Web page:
Lena Dunham’s Artist Mother Laurie Simmons Unveils Armory Week Solo Show

For those of you who don’t know who the artist Laurie Simmons is, here’s some background. Laurie Simmons was born on Long Island in 1949. She received a BFA from the Tyler School of Art, Philadelphia (1971).  Moving back to NY, she found her calling, in 1976 when she purchased a job lot of 1950s dolls-house furniture and began building tiny rooms around them. These were photographed and shown to Helene Winer, director of Artists Space and Winer liked them so much she gave her a show. Simmons work has gone from strength to strength. She has worked with multidisciplinary mediums as diverse as model making, film and puppetry. Her works look playful on the surface, but there is a disturbing often dark side to Simmons’s child-like juxtapositions. Her characters often struggle with their identities placed in a territory which values mass consumption and superficial tasteful(less)ness.

Simmons has been a well known and respected figure in New York’s downtown art scene for over 35 years. Her work recently launched globally when it  played a central role in her daughter, Lena Dunham’s critically acclaimed 2010 film “Tiny Furniture.” In the film Simmons actually played the part of her artist mother; “As Lena sees it, being the daughter of two artists (father the painter Carroll Dunham) was a great piece of luck”. She has since gone on to international stardom herself, with her hit US television series ‘Girls’.

Laurie, who is about to launch a new solo show at Salon 94 gallery in the Bowery, on 7th March says of her new exhibition; “After several years of working with lifelike latex dolls, (The Love Doll Days / Days 1-36) I finally became comfortable working in a human scale environment. As I searched for my next subject I stumbled upon a sub-genre of Japanese cosplay called Kigurumi. Cosplay, short for “costume play,” is a performance art in which participants wear costumes to represent a specific character or idea and often interact in groups to create a subculture based on role-play. This subset includes doll-like characters who dress up in Kigurumi masks and bodysuits. (The bodysuit is known in Japan as a ‘zentai’ or skin suit – a spandex “onesie’ that covers the whole body including the face, hands and feet.) Also known as “Dollers” or “Kiggers,” they go out publicly in their costumes, sometimes as paid entertainers at public events but more often to just “be” in their characters. Dollers frequently flip gender – with men dressed as females though there are girl Dollers and girls dressed as boys, stuffed animals and cartoon characters.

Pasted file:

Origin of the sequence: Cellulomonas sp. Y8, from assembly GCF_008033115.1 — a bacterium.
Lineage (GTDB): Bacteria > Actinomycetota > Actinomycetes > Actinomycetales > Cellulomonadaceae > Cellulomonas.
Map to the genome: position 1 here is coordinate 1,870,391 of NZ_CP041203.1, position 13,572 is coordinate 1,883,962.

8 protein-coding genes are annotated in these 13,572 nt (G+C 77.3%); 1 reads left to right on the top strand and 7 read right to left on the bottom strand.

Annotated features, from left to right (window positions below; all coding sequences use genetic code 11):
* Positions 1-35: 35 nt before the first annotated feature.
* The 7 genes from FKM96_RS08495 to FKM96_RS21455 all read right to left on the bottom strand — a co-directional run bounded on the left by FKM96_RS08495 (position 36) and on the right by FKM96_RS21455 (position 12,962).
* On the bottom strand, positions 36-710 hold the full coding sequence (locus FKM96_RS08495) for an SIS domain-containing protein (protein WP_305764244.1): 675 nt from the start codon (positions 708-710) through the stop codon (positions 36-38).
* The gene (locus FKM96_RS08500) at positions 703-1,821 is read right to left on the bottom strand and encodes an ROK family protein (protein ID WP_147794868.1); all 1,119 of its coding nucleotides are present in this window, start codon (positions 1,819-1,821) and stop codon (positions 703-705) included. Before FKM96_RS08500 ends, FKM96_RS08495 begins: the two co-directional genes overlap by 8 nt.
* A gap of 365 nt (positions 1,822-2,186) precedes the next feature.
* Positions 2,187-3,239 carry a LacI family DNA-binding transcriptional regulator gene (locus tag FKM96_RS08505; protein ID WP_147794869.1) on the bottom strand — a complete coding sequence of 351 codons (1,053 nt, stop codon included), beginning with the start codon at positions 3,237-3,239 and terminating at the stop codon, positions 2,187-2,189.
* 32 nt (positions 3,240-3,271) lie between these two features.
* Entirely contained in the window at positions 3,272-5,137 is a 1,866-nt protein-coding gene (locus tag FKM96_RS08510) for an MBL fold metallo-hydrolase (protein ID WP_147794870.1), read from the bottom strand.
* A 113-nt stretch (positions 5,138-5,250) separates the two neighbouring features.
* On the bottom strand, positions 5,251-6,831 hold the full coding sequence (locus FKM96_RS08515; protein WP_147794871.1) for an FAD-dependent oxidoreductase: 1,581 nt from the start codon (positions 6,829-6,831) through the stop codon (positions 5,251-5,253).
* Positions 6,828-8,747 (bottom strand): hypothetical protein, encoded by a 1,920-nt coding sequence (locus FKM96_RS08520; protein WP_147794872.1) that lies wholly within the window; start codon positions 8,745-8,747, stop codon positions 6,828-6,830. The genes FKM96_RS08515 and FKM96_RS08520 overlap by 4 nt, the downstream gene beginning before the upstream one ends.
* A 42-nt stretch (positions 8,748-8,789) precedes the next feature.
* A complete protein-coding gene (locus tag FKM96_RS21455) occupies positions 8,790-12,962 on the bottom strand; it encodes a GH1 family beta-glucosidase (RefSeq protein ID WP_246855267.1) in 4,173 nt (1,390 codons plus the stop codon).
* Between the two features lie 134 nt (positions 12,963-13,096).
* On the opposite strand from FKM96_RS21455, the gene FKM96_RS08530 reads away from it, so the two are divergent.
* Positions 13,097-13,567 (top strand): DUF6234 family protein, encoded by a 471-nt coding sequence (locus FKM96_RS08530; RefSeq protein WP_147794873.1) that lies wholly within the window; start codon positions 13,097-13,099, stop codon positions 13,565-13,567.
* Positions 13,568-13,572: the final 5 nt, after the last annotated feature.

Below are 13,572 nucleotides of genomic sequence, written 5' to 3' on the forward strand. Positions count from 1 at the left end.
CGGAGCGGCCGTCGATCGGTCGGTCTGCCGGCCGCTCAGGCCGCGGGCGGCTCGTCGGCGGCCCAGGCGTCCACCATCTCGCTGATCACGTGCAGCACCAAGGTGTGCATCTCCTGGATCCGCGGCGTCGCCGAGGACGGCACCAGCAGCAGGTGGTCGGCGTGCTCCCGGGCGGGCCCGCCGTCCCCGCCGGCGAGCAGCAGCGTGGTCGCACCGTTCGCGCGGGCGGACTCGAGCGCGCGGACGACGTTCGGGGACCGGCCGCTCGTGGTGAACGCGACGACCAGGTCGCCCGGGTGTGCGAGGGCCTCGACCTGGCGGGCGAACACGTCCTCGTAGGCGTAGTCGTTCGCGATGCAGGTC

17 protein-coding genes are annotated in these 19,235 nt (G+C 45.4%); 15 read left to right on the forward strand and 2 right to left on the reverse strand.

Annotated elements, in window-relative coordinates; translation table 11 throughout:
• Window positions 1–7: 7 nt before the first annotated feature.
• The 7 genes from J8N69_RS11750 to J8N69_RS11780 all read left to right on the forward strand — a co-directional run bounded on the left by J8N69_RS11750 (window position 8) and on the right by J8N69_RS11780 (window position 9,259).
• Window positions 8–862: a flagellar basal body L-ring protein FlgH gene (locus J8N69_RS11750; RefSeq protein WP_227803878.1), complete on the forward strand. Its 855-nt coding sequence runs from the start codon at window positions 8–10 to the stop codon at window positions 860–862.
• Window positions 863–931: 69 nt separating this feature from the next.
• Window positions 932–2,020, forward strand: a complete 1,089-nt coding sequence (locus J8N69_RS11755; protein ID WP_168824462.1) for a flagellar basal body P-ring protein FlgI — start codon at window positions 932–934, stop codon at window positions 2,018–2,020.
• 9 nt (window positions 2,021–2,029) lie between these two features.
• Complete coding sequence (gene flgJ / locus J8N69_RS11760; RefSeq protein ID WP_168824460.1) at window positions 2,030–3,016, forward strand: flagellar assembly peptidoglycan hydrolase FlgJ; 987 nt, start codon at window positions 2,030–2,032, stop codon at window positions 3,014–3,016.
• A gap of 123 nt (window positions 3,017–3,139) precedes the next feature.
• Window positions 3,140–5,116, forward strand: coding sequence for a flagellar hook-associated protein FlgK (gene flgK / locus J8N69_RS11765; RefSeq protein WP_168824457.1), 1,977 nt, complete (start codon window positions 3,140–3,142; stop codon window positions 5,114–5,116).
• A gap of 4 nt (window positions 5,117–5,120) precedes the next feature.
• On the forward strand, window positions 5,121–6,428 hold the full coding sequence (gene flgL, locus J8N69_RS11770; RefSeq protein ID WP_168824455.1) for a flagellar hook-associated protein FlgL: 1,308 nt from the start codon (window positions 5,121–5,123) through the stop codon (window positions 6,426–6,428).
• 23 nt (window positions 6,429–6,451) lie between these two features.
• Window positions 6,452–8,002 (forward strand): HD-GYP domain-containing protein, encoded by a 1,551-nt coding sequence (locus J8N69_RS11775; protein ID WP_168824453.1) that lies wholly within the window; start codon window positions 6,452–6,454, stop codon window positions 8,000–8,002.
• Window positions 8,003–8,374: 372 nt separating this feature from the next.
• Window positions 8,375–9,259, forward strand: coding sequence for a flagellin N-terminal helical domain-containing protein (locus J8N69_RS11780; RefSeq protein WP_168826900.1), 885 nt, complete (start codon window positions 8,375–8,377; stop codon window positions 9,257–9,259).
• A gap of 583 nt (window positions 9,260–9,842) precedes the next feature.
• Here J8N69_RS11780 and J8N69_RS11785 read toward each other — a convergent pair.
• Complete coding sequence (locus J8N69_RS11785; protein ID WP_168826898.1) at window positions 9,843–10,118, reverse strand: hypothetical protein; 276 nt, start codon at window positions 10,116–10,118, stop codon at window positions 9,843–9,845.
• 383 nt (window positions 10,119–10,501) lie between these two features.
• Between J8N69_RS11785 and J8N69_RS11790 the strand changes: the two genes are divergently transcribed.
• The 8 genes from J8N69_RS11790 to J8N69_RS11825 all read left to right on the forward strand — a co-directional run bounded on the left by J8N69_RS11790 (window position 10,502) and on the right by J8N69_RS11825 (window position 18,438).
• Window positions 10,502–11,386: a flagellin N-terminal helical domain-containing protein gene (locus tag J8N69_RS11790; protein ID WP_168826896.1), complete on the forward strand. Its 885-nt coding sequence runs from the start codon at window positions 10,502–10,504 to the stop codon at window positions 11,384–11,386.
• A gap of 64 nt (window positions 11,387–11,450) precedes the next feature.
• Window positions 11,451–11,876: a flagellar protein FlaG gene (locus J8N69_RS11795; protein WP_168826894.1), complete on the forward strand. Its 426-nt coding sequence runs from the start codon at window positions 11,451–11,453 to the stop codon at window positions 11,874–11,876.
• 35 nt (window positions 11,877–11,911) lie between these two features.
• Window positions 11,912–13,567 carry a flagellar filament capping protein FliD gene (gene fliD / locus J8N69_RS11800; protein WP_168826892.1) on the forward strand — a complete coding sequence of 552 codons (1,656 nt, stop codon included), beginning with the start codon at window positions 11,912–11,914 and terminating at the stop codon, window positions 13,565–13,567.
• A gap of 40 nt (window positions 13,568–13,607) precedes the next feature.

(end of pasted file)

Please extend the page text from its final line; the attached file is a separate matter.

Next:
Dollers can become closely bonded with their Kigurumi identities and often feel more at home in their costume personas than their “real” selves. It can be difficult to see out of the masks’ eyeholes so the characters are sometimes led around by the hand making them seem even more fragile and vulnerable.

I searched the web for Kigurumi mask makers and the faces that appealed to me the most come from a cosplayer in Russia. I’ve created a group of characters based on his masks. I’ve dressed them, posed them, dyed their hair and let them develop personalities, gestures and tics based on the models who inhabit them. I perceive them as making an effort to reveal themselves to me and that is what I’ve been trying to record.

Some of my cosplayers are men and some are women but they all portray female characters.  I try to explore the psychological subtexts of beauty, identity and persona surrounding the assembled Dollers. At first I dressed them only in fetish latex, which seemed  both doll-like and right for their identities, but it soon became clear that they needed to expand their repertoire  and play dress up.